LB&SCR L class

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LB&SCR L class
LBSCR-Lclass.jpg
No. 333 'Remembrance' early in Southern Railway ownership. c.1925
Type and origin
Power type Steam
Designer L.B. Billinton
Builder Brighton Works
Build date 1914 and 1922
Total produced 7
Specifications
Configuration 4-6-4T
Gauge 4 ft 8 12 in (1,435 mm)
Leading wheel
diameter
3 ft 6 in (1.067 m)
Driver diameter 6 ft 9 in (2.057 m)
Trailing wheel
diameter
3 ft 6 in (1.067 m)
Locomotive weight 99 long tons (101 t)
Fuel type Coal
Boiler pressure 170 psi (1.17 MPa)
Cylinders Two, outside
Cylinder size 22 in × 28 in (559 mm × 711 mm)
Career
Class L
Last run 1934–36
Disposition All rebuilt to SR N15X class

The LB&SCR L Class was a class of 4-6-4 steam tank locomotives designed by L. B. Billinton for the London, Brighton and South Coast Railway. They were known as the "Brighton Baltics", Baltic being the European name for the 4-6-4 wheel arrangement. Seven examples were built between April 1914 and April 1922 and they were used for express passenger services.

Background[edit]

By 1913 the LB&SCR was well supplied with modern passenger locomotives except for the heaviest express trains. L. B. Billinton was undecided whether to enlarge the J1 and J2 4-6-2 tank locomotives designed by his predecessor D. E. Marsh, or design an equivalent sized 4-6-0 tender locomotive. Large tank locomotives were well-suited to the operating conditions of the railway with relatively short distances but very intensive use of the system, particularly in the vicinity of London. Billinton therefore placed an order for one 4-6-4 tank and one 4-6-0 tender locomotive from Brighton railway works in November 1913. However, soon after the delivery of the first tank engine in April 1914 the order for the second was changed to another tank engine. The four trailing bogie wheels were added to enable more fuel to be carried and to give additional stability when running bunker-first.[1]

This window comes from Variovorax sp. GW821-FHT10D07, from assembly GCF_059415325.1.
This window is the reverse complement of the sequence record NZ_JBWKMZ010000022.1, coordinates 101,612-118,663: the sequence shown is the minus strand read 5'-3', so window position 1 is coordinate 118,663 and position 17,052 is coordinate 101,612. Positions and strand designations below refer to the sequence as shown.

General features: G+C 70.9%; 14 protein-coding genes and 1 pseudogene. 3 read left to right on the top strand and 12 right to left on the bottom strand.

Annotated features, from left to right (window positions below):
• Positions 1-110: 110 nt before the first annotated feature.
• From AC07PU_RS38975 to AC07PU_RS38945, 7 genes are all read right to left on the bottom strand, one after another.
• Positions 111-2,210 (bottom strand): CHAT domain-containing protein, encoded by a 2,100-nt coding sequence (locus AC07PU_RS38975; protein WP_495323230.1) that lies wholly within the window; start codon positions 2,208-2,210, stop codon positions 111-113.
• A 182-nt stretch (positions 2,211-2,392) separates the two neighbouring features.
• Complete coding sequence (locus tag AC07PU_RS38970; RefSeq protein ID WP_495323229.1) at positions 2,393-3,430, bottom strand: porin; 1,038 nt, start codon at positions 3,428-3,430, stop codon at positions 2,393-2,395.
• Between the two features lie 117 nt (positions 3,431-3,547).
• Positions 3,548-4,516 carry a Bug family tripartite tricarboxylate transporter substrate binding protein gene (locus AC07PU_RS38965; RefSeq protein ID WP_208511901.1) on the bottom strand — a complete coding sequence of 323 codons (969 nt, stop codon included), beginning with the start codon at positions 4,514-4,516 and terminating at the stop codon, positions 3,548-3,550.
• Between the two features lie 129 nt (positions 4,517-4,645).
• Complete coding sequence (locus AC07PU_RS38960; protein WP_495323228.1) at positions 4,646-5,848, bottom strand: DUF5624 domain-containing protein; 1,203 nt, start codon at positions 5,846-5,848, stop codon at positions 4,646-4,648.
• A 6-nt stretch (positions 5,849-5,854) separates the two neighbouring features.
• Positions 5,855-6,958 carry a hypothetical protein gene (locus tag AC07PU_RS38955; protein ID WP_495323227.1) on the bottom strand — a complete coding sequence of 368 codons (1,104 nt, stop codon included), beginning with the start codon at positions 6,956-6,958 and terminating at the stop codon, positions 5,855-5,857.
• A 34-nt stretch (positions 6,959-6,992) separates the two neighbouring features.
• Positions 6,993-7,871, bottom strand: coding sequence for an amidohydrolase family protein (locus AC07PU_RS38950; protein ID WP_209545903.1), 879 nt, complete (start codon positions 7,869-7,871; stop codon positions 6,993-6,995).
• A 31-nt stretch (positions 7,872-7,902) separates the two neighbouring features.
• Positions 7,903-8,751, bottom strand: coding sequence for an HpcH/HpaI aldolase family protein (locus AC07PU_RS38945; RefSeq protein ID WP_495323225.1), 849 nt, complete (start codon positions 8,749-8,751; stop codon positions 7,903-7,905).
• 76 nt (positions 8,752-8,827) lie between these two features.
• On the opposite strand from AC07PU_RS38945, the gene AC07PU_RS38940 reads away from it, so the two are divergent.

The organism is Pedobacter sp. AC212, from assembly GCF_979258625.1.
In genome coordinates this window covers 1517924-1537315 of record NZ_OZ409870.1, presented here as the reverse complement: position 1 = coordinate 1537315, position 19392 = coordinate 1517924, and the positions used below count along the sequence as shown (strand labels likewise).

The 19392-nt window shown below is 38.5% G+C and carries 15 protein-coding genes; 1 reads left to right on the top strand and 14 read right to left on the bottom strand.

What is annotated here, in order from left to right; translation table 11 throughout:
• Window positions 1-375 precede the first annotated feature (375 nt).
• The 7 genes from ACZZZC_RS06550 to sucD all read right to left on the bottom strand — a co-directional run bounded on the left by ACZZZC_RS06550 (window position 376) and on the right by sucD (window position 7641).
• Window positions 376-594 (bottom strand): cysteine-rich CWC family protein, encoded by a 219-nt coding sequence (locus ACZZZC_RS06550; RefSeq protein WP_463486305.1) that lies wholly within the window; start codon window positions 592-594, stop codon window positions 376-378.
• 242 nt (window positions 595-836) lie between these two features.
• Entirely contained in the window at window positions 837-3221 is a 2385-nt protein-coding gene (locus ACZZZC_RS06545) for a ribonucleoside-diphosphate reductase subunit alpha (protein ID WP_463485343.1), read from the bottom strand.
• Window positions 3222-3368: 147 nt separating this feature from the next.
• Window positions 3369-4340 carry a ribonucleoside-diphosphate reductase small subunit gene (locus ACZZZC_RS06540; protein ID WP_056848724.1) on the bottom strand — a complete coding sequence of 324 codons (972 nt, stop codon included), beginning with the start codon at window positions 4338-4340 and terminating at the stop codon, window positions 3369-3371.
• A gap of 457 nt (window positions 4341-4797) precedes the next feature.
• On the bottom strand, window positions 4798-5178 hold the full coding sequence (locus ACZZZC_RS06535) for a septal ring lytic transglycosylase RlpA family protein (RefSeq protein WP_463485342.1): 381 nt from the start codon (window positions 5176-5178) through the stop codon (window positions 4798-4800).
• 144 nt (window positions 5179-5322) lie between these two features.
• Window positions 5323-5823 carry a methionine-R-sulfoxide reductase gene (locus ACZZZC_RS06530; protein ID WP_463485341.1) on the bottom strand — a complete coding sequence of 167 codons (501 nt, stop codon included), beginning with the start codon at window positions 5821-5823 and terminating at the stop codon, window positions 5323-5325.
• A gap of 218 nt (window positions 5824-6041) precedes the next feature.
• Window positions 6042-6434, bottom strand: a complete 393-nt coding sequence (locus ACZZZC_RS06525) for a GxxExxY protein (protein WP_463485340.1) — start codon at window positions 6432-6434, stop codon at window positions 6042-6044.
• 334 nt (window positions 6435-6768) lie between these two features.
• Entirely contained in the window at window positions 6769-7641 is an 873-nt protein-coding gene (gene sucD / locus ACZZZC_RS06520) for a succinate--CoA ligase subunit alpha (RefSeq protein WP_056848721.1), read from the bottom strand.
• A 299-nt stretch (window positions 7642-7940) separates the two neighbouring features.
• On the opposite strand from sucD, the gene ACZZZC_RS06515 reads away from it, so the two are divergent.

Modification and further deliveries[edit]

Soon after the first two examples were introduced into traffic the class was found to be unstable at high speed and prone to derailment, due to water surging in the large side tanks. As a result the two locomotives were soon rebuilt to provide a large well tank between the axles, and to blank off the upper portion of the side tanks. This had the effect of lowering the centre of gravity of the locomotive.[2] Once modified the first two locomotives proved to be most successful, but further deliveries were delayed by the onset of the First World War. Five more examples were built between October 1921 and April 1922. No. 333 Remembrance was the last new locomotive built by the London, Brighton and South Coast Railway, before it became a part of the Southern Railway on 1 January 1923. It was named in honour of the members of the railway killed in the war.

Post grouping[edit]

The original Robinson superheaters were replaced by those of Richard Maunsell’s design during the 1920s and 1930s, and the original LB&SCR numbers were increased by 2000. The seven members of the class were kept fully occupied on the main express services between London and Brighton until the line was electrified in 1933. They were then transferred to Eastbourne to work on London expresses in January 1933, but the planned electrification of that line looked set to make them redundant once again.

N15X Class[edit]

For details of the class in their rebuilt form see SR N15X class

As the locomotives were still relatively new and performing well, Maunsell decided to rebuild them for use on express trains on the Western section of Southern Railway. Between December 1934 and February 1936 all seven members of the class were rebuilt as 4-6-0 tender locomotives, and given the new designation ‘’N15X’’. Six of the class were named after famous locomotive engineers but 2333 retained its original name. The new class were based at Nine Elms and were used on services to Bournemouth and Southampton but in their rebuilt state they did not perform as well as the existing King Arthur class and so tended to be relegated to secondary services. Between November 1941 and July 1943 the class was loaned to the Great Western Railway for use on freight trains.

British Railways[edit]

All seven N15X locomotives entered British Railways stock on 1 January 1948 and continued to used on secondary services until the mid-1950s. The first withdrawal took place in January 1955, and the last in July 1957. No examples have been preserved.

Locomotive summary[edit]

References[edit]

  1. ^ Bradley, (1974) p.143-4
  2. ^ Bradley, (1974) p.144-5

Sources[edit]

External links[edit]